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    3 Things You're Doing That Destroy Your Company Culture

    We talk a lot about company culture (or corporate culture) and with good reason. It’s the foundation of your company. It’s what makes you YOU. Think about that for a minute. Every procedural thing you do -- your strategies, your marketing, your products, even your company benefits and perks -- can be replicated by someone else. But your culture can’t. Your company culture is the one thing that sets you apart from every other company and makes your employees show up for YOU, day after day, week after week, and (hopefully) year after year.

    A strong organizational culture is therefore essential. If you don’t believe me, then take it from more than 1,500 North American CEOs and CFOs in charge of high-level businesses. In a joint study conducted by professors at Columbia Business School and Duke University’s Fuqua School of Business in 2015,

    • 90% of executives said culture is important at their firms;
    • 78% said culture is among the top 5 things that make their company valuable;
    • 92% said they believe improving their firm’s corporate culture would improve the value of the company.

    A strong company culture is critical. Unfortunately, it’s also often underdeveloped. In the same study, only 15% of respondents said their own corporate cultures were where they needed to be. Do you feel the same? Do you understand the importance of building company culture, but feel it lacking in your own business? You’re not alone if you do.

    If your company culture is lacking, I suspect you’re doing one (or more) of these 3 things.

    1. You’re ignoring it all together.I know, the phone is ringing off the hook, you’re late for your meetings, you need a new assistant, and there just isn’t time right now. Small business owners are tasked with virtually every aspect of their companies, and it’s easy to get caught up in just putting out the fires. But letting company culture fall by the wayside is like shoving all your belongings into the closet to clean up for guest. Yes, the house looks clean and tidy for a time, but eventually, you have to open that closet door and everything comes tumbling out -- and this time it’s wrinkled, battered, or broken altogether.  The same goes for ignoring your company culture. Yes, tasks get completed on time, but eventually, you’re left with unhappy, unproductive, disgruntled employees that will leave at the drop of a hat -- or worse, intentionally harm your company. Don’t go there.
    2. You’re not having any fun.Yes, everything needs to get done, and small business employees often have to wear many hats, but no one can stare at a computer for 9 hours a day and stay productive and happy for very long. No one.Are you encouraging camaraderie and lightheartedness in your office? Are employees laughing together and showing bonds of friendship (at least office friendship)? Are you encouraging work/life balance with meaningful perks like wellness programs and flex-time? Are you paying attention to the physical condition of your office, making sure it’s an inviting, familial, comfortable place to be? If you’re not, you have a problem. Employees need those things to stay the course.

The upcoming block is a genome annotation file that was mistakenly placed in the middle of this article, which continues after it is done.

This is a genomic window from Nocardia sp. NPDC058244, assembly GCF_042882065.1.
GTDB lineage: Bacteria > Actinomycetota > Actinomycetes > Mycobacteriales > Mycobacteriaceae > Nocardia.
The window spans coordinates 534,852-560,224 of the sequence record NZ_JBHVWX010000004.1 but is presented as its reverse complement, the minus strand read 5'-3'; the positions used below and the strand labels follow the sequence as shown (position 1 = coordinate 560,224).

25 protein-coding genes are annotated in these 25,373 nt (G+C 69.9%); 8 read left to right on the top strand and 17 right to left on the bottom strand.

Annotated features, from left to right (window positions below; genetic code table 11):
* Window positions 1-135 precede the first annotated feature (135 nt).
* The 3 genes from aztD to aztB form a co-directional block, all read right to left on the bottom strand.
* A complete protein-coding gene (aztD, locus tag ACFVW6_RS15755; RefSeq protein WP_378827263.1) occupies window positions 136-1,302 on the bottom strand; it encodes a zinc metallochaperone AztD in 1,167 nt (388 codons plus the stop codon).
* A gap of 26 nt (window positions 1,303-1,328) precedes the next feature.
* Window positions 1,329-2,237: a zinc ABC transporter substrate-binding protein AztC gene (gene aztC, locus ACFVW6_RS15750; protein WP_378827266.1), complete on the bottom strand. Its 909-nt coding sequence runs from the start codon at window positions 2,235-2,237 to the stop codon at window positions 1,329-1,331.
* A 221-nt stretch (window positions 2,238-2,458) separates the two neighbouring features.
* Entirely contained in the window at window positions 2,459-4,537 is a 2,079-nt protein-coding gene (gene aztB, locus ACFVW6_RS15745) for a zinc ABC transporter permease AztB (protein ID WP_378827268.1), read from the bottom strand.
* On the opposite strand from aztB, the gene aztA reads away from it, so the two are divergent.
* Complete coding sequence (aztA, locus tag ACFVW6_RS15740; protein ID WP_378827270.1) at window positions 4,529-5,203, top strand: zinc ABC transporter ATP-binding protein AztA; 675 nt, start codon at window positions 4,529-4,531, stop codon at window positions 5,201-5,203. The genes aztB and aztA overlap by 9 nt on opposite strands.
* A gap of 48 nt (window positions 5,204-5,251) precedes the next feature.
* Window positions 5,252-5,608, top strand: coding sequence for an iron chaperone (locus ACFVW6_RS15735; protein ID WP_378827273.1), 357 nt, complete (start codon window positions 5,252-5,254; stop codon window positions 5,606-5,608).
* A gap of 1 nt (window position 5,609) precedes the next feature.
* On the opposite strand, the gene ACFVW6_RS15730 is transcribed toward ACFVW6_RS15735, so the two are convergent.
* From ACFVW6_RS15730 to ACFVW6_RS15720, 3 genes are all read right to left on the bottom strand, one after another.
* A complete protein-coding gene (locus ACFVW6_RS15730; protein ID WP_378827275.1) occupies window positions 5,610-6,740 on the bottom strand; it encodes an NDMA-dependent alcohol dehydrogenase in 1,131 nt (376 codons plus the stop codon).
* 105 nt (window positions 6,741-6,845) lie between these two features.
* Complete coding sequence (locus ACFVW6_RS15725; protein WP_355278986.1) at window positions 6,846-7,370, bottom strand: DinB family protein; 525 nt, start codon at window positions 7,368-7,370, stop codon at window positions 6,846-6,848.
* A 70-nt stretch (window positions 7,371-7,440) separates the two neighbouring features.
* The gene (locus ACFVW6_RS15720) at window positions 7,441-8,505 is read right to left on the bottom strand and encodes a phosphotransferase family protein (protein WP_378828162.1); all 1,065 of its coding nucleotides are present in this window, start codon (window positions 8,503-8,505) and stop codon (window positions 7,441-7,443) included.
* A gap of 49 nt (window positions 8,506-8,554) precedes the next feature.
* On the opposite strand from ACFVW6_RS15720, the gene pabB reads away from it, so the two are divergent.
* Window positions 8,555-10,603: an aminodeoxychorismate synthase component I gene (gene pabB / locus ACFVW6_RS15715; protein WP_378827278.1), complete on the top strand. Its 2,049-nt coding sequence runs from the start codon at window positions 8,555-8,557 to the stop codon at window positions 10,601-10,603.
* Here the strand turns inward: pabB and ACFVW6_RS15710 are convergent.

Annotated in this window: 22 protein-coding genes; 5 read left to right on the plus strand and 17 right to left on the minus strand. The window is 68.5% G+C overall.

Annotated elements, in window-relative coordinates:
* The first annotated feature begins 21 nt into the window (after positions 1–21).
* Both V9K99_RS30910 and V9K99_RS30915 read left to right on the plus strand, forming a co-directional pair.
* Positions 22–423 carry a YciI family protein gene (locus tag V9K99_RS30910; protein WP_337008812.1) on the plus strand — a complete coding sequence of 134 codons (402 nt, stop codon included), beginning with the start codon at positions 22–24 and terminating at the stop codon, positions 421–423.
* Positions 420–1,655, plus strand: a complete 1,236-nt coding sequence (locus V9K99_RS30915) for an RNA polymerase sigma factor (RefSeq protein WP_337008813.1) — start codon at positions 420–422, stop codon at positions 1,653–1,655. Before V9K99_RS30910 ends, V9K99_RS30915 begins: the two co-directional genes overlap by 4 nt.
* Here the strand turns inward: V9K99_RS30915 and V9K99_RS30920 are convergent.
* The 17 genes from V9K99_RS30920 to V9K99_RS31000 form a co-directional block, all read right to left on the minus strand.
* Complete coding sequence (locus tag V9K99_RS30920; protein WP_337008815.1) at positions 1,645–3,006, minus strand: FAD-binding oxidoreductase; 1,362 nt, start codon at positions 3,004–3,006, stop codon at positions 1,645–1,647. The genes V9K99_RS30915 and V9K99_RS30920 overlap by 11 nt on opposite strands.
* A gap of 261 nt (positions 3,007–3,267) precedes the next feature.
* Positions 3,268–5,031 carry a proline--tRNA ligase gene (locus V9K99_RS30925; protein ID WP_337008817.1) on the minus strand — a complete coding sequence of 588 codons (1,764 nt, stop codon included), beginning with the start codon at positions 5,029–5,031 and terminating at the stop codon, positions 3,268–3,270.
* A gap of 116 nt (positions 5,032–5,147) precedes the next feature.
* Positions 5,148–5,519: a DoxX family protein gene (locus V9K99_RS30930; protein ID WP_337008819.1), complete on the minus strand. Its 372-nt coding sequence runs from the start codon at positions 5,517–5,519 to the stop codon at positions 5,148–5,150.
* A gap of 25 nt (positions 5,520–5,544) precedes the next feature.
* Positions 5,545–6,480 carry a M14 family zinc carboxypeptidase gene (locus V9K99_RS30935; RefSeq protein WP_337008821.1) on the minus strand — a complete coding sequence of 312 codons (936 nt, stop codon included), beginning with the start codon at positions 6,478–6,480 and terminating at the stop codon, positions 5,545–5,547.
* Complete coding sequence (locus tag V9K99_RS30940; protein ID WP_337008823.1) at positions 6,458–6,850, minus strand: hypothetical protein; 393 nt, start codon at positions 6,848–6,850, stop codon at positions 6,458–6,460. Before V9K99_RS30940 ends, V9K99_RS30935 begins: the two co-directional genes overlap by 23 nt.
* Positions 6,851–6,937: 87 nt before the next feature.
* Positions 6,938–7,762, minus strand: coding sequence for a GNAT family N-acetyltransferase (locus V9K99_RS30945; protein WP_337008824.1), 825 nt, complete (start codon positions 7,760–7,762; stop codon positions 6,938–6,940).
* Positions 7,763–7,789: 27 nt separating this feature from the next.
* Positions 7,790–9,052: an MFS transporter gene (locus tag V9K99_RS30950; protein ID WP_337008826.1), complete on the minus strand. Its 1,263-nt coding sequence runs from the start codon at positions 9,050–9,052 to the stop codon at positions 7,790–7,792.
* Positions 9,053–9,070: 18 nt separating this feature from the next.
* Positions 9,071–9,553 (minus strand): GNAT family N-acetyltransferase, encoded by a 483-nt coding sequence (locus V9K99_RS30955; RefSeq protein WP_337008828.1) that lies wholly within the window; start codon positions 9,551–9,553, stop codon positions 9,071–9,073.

3. You’re allowing gossip in.Communication is good. Healthy, good natured, inspiring, passionate, productive, effective communication that inspires problem-solving is good. Ranting, tattling, or just “talking smack” about a person or situation with no resolution in mind is caustic. Get it out of your organization.How are you letting gossip in? By allowing employees to seek your counsel but then just listening to them rant. Truly seeking counsel means that no specifics are included. The person says things like, “I’m having an issue with a co-worker and I’d like your advice on how to handle it,” and not, “Sally next to me never completes her portion of the weekly report on time and I end up having to do it and I’m just sick of her laziness.” Do you see the difference?Gossip will kill your organization because it diminishes trust between employees. Have a zero-tolerance policy for gossip.

    There are many elements to building a strong organizational core, but I truly believe the three things mentioned here are what tears it down the fastest. If any of these habits sound familiar to you, it’s time to make a change.

     

    Tell us your thoughts! What kinds of actions do you believe build or destroy company culture?

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